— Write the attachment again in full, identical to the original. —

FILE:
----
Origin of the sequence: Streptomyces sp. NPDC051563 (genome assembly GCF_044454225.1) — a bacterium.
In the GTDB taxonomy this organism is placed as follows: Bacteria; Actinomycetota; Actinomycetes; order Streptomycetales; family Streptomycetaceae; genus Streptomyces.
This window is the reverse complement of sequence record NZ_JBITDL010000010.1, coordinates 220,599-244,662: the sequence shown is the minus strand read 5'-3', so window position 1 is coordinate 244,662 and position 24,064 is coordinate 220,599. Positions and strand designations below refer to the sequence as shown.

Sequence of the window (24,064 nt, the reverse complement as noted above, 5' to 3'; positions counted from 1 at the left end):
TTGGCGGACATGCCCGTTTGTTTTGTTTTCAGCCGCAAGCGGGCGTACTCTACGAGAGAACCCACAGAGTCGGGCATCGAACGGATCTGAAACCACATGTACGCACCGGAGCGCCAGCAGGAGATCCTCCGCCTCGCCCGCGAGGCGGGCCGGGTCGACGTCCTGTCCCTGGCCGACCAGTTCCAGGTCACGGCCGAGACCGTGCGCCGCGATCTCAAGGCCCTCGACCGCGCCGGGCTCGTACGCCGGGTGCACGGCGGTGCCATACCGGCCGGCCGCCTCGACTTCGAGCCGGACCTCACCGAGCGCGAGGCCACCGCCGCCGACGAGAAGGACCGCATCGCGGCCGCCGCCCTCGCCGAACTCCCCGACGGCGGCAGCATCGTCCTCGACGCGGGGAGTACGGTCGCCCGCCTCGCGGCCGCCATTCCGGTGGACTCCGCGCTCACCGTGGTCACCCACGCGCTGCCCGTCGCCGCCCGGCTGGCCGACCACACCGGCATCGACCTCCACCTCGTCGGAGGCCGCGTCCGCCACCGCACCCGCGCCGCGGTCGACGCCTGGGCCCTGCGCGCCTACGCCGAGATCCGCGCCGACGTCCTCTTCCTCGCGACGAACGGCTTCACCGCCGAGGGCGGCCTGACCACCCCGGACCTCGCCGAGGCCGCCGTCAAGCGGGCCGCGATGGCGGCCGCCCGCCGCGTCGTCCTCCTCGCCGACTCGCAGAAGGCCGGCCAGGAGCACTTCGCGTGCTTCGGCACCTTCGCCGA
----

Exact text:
Origin of the sequence: Streptomyces sp. NPDC051563 (genome assembly GCF_044454225.1) — a bacterium.
In the GTDB taxonomy this organism is placed as follows: Bacteria; Actinomycetota; Actinomycetes; order Streptomycetales; family Streptomycetaceae; genus Streptomyces.
This window is the reverse complement of sequence record NZ_JBITDL010000010.1, coordinates 220,599-244,662: the sequence shown is the minus strand read 5'-3', so window position 1 is coordinate 244,662 and position 24,064 is coordinate 220,599. Positions and strand designations below refer to the sequence as shown.

Sequence of the window (24,064 nt, the reverse complement as noted above, 5' to 3'; positions counted from 1 at the left end):
TTGGCGGACATGCCCGTTTGTTTTGTTTTCAGCCGCAAGCGGGCGTACTCTACGAGAGAACCCACAGAGTCGGGCATCGAACGGATCTGAAACCACATGTACGCACCGGAGCGCCAGCAGGAGATCCTCCGCCTCGCCCGCGAGGCGGGCCGGGTCGACGTCCTGTCCCTGGCCGACCAGTTCCAGGTCACGGCCGAGACCGTGCGCCGCGATCTCAAGGCCCTCGACCGCGCCGGGCTCGTACGCCGGGTGCACGGCGGTGCCATACCGGCCGGCCGCCTCGACTTCGAGCCGGACCTCACCGAGCGCGAGGCCACCGCCGCCGACGAGAAGGACCGCATCGCGGCCGCCGCCCTCGCCGAACTCCCCGACGGCGGCAGCATCGTCCTCGACGCGGGGAGTACGGTCGCCCGCCTCGCGGCCGCCATTCCGGTGGACTCCGCGCTCACCGTGGTCACCCACGCGCTGCCCGTCGCCGCCCGGCTGGCCGACCACACCGGCATCGACCTCCACCTCGTCGGAGGCCGCGTCCGCCACCGCACCCGCGCCGCGGTCGACGCCTGGGCCCTGCGCGCCTACGCCGAGATCCGCGCCGACGTCCTCTTCCTCGCGACGAACGGCTTCACCGCCGAGGGCGGCCTGACCACCCCGGACCTCGCCGAGGCCGCCGTCAAGCGGGCCGCGATGGCGGCCGCCCGCCGCGTCGTCCTCCTCGCCGACTCGCAGAAGGCCGGCCAGGAGCACTTCGCGTGCTTCGGCACCTTCGCCGA